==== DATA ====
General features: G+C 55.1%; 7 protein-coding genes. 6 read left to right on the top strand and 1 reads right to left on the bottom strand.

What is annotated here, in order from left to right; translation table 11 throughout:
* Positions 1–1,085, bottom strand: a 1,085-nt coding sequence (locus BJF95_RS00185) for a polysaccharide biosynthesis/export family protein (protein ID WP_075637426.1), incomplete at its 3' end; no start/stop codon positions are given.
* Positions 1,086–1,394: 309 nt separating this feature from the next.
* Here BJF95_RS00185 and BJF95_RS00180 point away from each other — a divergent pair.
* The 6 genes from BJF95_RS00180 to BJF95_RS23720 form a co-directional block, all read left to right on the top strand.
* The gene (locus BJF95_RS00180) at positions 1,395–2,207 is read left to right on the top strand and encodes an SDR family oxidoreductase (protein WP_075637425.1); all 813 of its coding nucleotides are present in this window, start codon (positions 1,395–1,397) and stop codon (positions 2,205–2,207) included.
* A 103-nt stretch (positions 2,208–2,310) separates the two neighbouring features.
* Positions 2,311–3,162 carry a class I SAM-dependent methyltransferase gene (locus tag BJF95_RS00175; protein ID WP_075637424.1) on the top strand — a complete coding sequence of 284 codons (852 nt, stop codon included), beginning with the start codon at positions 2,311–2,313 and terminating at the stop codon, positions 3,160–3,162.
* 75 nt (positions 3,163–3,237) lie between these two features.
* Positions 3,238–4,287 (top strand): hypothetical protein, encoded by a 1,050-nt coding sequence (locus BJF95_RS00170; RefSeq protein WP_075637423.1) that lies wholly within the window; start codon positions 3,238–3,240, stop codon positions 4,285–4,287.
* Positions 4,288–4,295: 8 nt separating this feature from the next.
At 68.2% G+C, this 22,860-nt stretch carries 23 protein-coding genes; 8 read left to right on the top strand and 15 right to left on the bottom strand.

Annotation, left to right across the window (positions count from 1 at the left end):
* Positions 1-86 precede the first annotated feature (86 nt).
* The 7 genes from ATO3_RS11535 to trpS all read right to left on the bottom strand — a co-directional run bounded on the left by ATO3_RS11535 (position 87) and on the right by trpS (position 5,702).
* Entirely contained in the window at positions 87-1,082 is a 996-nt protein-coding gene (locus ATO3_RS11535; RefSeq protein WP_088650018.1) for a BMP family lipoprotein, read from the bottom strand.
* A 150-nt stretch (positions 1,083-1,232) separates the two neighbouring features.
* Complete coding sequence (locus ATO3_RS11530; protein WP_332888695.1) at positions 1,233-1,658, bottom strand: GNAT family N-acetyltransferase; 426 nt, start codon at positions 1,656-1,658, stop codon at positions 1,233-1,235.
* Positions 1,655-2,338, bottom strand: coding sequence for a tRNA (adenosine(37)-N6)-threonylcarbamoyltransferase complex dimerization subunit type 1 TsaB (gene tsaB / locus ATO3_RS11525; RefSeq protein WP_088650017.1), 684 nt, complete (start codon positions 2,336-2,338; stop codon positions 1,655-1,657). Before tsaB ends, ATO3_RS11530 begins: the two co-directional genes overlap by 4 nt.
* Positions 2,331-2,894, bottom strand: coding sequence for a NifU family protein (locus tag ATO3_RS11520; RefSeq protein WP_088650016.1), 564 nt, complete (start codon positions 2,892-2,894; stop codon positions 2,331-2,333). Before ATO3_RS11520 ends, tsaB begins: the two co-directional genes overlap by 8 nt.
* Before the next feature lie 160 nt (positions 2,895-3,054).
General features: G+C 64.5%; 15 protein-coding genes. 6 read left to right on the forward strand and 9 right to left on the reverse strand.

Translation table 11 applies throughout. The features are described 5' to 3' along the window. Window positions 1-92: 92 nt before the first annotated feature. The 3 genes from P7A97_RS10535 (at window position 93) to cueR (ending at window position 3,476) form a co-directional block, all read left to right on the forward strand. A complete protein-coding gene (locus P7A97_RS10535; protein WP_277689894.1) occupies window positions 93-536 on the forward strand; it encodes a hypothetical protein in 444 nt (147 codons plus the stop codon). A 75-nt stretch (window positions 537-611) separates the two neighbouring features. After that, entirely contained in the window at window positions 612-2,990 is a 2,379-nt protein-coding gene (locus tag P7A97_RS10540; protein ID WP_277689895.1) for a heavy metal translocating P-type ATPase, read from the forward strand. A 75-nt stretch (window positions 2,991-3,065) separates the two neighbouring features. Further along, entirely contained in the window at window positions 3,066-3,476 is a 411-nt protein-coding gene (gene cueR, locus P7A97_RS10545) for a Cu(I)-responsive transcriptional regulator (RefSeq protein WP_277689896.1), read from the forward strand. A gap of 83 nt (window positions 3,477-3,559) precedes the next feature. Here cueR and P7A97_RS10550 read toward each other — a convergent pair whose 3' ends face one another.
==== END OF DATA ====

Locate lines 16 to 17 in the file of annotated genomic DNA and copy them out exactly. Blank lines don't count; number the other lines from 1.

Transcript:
* The 7 genes from ATO3_RS11535 to trpS all read right to left on the bottom strand — a co-directional run bounded on the left by ATO3_RS11535 (position 87) and on the right by trpS (position 5,702).
* Entirely contained in the window at positions 87-1,082 is a 996-nt protein-coding gene (locus ATO3_RS11535; RefSeq protein WP_088650018.1) for a BMP family lipoprotein, read from the bottom strand.